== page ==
“St. Hansblus på Skagens strand”. Midsummer Eve bonfire on Skagen beach. Signed and dated S. Krøyer Skagen 1903. Oil on canvas. 48×79 cm.
H. Chr. Christensen, A Catalogue Raisonné of the Works of P. S. Krøyer no. 725, study for no. 752 dated 1906, that one deposited in Skagen Museum.
Exhibited: Kunstforeningen, “P. S. Krøyer 1851–1909”, 1910 no. 306.
Liljevalchs konsthall, Stockholm, “Folk-Musik-Dans i Nordisk Kunst” 1990 no. 166.
Stiftelsen Modums Blaafarveværk, Norway, “Peter Severin Krøyer 1851–1909”, 1992 no. 79, reproduced p. 85.
Aarhus Kunstmuseum, “Tradition og Modernitet”, 1992–1993 no. 102, reproduced p. 132.
Provenance: Doctor Carl Ortmann's collection, his auction in October 1911 no. 36, sold for 2.300 DKK to merchant Emil Henius. Galerie Börjeson, Sweden (1993). Danish private collection, purchased Bruun Rasmussen auction 663, 1999 no. 243, reproduced p. 95 and 96–97.
The boy sitting at the bottom left is Walter Schwartz, in front of him is Anna Ancher standing. The head with the straw hat just visible to the left of Anna's head is Michael Ancher. The distinctive tall figure with wide-brimmed felt hat, cape and beard is of course Holger Drachmann with Soffi Drachmann at his side, the sparks from the fire are about their ears. To the right of the fire in the background in white summer clothes is city treasurer Brodersen seen, and rescue chairman P. K. Nielsen keeps track of the fire.
In Krøyer's final painting at Skagen Museum, Marie Krøyer and Hugo Alfvén are also seen leaning against a boat in the background. In the foreground to the left is Vibeke Krøyer seen together with her uncle Valdemar Triepcke, Marie's brother. To the right are the painter Laurits Tuxen with his sketchbook and his wife Frederikke seen.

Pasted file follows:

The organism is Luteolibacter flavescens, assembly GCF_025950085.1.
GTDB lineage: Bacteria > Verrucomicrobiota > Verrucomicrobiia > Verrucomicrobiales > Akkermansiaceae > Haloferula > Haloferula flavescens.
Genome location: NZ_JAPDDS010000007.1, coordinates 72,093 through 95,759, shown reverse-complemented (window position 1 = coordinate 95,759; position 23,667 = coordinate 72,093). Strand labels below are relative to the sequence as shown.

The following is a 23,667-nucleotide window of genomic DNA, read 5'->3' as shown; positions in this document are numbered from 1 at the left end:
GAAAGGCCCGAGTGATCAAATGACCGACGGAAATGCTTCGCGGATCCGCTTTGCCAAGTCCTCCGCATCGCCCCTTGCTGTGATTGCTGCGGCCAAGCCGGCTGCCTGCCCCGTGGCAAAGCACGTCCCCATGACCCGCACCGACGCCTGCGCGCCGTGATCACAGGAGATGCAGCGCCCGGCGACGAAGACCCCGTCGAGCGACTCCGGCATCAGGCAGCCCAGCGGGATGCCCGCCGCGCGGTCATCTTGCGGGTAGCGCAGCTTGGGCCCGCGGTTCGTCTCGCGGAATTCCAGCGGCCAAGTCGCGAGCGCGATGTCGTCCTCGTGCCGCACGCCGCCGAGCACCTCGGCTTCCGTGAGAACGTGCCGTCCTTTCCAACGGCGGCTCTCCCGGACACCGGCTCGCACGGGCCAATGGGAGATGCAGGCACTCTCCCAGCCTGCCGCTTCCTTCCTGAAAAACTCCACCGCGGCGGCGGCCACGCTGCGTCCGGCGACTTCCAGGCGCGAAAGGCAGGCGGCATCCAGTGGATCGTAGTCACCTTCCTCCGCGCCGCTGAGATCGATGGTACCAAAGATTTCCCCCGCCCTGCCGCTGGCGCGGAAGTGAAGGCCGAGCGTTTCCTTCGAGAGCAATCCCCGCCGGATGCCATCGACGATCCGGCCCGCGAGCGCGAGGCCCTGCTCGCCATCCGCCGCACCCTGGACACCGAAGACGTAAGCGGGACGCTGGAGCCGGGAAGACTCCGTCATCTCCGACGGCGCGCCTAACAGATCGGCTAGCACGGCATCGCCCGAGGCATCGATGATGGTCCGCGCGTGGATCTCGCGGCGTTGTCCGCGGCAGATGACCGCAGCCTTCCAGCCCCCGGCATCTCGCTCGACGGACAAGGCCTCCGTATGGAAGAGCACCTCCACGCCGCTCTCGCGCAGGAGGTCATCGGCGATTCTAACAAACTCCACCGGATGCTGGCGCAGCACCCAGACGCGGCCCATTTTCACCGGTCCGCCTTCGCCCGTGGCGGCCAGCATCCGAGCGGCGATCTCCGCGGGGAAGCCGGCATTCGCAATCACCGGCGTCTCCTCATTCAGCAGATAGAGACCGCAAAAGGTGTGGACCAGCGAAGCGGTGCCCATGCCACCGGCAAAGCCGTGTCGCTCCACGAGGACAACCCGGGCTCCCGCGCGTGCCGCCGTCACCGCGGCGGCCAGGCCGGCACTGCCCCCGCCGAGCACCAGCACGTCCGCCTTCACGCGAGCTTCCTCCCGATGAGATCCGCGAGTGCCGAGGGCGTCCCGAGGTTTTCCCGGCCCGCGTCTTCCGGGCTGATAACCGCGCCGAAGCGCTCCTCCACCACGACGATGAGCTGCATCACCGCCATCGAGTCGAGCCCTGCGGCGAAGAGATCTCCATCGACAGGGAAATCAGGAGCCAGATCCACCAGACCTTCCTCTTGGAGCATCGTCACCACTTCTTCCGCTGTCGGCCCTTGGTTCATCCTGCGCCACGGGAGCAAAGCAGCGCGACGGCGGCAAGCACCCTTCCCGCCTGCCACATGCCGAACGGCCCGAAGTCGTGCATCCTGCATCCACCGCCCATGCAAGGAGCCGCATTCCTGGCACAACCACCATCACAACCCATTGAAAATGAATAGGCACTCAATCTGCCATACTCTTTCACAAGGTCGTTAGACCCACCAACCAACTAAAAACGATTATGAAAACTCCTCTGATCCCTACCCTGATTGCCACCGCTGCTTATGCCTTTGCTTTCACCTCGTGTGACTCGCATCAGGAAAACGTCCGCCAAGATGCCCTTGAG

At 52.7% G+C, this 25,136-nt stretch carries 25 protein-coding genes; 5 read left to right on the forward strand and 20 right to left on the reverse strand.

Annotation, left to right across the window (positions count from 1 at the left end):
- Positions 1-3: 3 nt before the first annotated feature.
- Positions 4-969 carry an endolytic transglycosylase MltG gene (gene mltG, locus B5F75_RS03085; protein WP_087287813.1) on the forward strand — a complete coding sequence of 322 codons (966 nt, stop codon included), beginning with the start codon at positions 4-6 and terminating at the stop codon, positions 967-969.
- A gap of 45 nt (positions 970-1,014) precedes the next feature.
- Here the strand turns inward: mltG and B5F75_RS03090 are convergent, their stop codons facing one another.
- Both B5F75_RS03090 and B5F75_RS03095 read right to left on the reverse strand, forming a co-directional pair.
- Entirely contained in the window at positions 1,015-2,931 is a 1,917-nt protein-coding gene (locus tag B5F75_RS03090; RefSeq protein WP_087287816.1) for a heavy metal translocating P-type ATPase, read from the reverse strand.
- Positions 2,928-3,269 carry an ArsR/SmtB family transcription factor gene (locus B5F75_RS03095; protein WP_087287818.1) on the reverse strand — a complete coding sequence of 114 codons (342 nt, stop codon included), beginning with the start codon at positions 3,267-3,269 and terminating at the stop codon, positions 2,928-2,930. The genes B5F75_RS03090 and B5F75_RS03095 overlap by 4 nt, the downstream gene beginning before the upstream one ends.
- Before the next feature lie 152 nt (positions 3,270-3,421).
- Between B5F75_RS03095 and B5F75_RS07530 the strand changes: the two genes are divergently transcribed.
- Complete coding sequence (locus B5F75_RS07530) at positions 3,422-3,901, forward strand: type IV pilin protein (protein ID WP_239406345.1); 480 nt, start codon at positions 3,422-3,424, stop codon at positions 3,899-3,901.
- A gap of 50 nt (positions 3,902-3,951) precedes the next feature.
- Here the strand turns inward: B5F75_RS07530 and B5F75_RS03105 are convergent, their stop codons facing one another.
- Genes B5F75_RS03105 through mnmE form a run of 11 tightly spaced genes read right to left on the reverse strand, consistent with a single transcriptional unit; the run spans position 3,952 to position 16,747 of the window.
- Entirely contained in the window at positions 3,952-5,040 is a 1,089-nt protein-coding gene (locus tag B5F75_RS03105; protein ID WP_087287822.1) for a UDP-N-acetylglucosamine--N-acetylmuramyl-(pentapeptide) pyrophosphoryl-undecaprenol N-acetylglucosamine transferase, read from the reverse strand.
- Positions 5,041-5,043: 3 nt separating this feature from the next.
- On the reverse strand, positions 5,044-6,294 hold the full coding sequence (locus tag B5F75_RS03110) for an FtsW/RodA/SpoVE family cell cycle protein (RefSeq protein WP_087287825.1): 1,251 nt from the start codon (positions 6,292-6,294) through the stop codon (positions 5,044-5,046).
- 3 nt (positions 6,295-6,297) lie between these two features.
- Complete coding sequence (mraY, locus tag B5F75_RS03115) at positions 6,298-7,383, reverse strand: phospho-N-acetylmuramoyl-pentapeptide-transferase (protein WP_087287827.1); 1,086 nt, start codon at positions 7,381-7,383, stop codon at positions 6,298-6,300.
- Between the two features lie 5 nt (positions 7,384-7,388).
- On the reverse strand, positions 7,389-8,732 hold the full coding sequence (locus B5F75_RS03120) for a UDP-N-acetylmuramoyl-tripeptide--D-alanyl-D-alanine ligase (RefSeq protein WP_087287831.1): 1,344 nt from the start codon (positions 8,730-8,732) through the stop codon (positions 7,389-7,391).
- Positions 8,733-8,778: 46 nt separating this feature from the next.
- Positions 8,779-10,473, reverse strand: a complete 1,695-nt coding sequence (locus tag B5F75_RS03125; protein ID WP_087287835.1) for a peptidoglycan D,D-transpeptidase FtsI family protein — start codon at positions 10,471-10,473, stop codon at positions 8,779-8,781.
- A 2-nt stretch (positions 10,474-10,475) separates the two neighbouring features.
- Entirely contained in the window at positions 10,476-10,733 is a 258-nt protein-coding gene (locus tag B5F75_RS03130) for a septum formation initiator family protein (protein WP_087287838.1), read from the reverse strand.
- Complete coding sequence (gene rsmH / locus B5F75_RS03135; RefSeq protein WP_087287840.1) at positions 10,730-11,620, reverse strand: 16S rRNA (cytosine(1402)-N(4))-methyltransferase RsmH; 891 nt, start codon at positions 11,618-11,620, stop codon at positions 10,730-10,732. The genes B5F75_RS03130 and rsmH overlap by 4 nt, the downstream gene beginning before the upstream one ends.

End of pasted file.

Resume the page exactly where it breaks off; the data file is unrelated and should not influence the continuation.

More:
“In 1903 Krøyer began painting Midsummer Eve bonfire on Skagen beach. At midsummer eve, he placed his easel on the beach and he had notified his friends what lay ahead. When the fire was lit, they had all shown up around the old bascule light in Østerby. A little pastel and a few highlights was enough to set the composition. It was easy, warm and cold colours against each other, an orange line to mark the fire, and then the figures began to come to life.”
“Already on the first night Drachmann placed himself, where he wanted to be depicted. This was probably the worst place, because sparks and heat from the fire made it almost impossible. Drachmann acknowledged the mistake and said to Krøyer: ”Dear Søren, if you let me stay here, my beard and hair will turn black and besides, I hate the smoke.“ (Lise Svanholm:”Malerne på Skagen", 2011, p. 240 and p. 242).